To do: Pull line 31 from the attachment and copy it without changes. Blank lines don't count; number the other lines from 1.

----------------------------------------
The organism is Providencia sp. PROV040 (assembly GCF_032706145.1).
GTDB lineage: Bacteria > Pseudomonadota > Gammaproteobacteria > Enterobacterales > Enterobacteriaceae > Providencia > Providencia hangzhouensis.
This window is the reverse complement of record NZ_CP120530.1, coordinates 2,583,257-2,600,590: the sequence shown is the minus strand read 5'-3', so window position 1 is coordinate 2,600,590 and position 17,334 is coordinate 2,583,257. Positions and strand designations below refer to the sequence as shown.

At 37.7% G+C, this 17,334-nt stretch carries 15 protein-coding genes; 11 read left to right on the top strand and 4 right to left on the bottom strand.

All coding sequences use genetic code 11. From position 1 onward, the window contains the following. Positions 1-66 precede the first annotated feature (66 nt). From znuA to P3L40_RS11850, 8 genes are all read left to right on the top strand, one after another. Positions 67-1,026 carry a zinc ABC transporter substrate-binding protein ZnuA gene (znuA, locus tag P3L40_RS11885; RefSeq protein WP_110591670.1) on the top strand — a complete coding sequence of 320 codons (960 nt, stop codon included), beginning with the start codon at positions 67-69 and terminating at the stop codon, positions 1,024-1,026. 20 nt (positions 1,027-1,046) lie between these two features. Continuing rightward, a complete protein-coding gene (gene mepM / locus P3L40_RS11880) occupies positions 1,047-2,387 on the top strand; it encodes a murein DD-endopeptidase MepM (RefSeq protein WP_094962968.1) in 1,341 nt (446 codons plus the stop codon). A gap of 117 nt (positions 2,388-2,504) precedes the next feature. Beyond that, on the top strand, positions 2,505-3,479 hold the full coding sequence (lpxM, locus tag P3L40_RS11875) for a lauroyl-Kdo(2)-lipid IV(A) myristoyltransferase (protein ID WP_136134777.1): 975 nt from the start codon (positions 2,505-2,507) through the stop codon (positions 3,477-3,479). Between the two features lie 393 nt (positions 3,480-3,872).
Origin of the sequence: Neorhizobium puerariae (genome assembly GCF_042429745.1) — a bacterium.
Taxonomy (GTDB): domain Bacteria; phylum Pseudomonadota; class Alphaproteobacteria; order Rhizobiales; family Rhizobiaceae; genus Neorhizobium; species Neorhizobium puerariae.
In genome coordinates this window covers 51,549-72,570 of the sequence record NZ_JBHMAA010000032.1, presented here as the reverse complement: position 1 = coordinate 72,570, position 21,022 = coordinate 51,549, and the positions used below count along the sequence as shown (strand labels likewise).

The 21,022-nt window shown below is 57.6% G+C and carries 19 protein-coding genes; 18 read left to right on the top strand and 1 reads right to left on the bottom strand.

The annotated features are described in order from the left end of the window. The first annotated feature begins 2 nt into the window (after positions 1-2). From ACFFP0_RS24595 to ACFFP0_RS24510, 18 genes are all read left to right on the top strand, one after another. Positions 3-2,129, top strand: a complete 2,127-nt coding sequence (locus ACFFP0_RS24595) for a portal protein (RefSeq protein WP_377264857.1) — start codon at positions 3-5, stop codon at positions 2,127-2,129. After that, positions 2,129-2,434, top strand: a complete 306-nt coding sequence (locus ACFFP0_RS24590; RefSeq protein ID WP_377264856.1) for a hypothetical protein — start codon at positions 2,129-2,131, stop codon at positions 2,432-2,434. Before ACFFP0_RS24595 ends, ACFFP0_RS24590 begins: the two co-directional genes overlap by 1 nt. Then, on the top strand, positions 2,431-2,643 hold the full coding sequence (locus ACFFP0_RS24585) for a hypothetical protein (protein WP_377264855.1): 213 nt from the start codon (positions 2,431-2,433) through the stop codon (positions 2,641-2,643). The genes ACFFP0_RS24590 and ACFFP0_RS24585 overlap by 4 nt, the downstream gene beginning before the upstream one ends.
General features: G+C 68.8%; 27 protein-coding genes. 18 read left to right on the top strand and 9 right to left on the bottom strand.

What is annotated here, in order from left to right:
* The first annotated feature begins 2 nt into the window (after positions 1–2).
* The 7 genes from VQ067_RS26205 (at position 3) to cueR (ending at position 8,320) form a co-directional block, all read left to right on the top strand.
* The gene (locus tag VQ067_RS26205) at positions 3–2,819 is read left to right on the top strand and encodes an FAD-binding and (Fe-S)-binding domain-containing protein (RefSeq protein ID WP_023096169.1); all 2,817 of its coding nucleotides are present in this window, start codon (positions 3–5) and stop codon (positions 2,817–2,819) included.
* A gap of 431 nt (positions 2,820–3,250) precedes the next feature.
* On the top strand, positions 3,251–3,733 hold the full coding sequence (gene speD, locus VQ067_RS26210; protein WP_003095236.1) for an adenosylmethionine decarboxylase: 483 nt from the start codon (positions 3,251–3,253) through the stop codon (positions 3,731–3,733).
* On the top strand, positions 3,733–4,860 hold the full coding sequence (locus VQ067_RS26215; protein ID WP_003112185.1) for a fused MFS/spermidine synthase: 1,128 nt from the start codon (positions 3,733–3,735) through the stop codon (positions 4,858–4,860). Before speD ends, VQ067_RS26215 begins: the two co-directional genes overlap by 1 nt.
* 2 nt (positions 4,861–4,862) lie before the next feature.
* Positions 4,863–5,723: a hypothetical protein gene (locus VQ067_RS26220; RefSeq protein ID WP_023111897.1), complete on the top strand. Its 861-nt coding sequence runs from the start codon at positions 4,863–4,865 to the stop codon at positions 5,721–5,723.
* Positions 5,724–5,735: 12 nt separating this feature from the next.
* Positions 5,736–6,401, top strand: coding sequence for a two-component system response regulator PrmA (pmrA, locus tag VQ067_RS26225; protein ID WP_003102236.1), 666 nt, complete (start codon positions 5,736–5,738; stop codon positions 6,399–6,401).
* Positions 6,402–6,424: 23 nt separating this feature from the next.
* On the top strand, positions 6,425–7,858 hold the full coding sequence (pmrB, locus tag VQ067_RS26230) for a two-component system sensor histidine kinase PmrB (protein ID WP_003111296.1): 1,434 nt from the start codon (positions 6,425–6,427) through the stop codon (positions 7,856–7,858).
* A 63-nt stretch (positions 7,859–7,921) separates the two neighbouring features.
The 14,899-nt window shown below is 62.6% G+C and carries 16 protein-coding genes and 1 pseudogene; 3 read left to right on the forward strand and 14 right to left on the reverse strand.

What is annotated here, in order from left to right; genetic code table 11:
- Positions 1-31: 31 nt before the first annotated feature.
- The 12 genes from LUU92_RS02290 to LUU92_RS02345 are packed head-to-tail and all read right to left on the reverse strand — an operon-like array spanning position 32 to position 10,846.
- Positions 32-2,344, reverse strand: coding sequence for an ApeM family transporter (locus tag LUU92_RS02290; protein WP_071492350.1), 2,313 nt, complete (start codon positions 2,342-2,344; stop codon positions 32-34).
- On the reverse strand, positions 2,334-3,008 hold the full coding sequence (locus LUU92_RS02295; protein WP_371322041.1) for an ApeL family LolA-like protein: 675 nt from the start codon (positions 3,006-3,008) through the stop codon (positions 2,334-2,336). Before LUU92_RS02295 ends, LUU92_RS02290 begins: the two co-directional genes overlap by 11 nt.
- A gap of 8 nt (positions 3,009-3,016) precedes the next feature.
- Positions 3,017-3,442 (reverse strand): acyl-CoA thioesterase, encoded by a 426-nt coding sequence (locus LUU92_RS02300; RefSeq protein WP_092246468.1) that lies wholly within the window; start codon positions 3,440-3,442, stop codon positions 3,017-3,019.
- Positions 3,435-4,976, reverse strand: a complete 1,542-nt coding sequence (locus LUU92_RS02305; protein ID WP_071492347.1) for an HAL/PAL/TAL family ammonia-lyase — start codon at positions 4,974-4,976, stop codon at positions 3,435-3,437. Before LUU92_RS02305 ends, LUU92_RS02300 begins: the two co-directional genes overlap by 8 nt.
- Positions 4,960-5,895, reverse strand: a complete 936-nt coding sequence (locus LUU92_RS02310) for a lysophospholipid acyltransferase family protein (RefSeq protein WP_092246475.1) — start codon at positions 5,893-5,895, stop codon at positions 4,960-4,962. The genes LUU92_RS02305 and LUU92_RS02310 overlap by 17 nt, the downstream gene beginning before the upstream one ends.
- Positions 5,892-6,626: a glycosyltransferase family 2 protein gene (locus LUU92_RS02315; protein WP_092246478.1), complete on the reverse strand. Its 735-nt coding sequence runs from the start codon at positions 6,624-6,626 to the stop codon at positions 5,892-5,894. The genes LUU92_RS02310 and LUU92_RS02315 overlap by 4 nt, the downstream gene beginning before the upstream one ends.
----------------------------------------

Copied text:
- On the reverse strand, positions 2,334-3,008 hold the full coding sequence (locus LUU92_RS02295; protein WP_371322041.1) for an ApeL family LolA-like protein: 675 nt from the start codon (positions 3,006-3,008) through the stop codon (positions 2,334-2,336). Before LUU92_RS02295 ends, LUU92_RS02290 begins: the two co-directional genes overlap by 11 nt.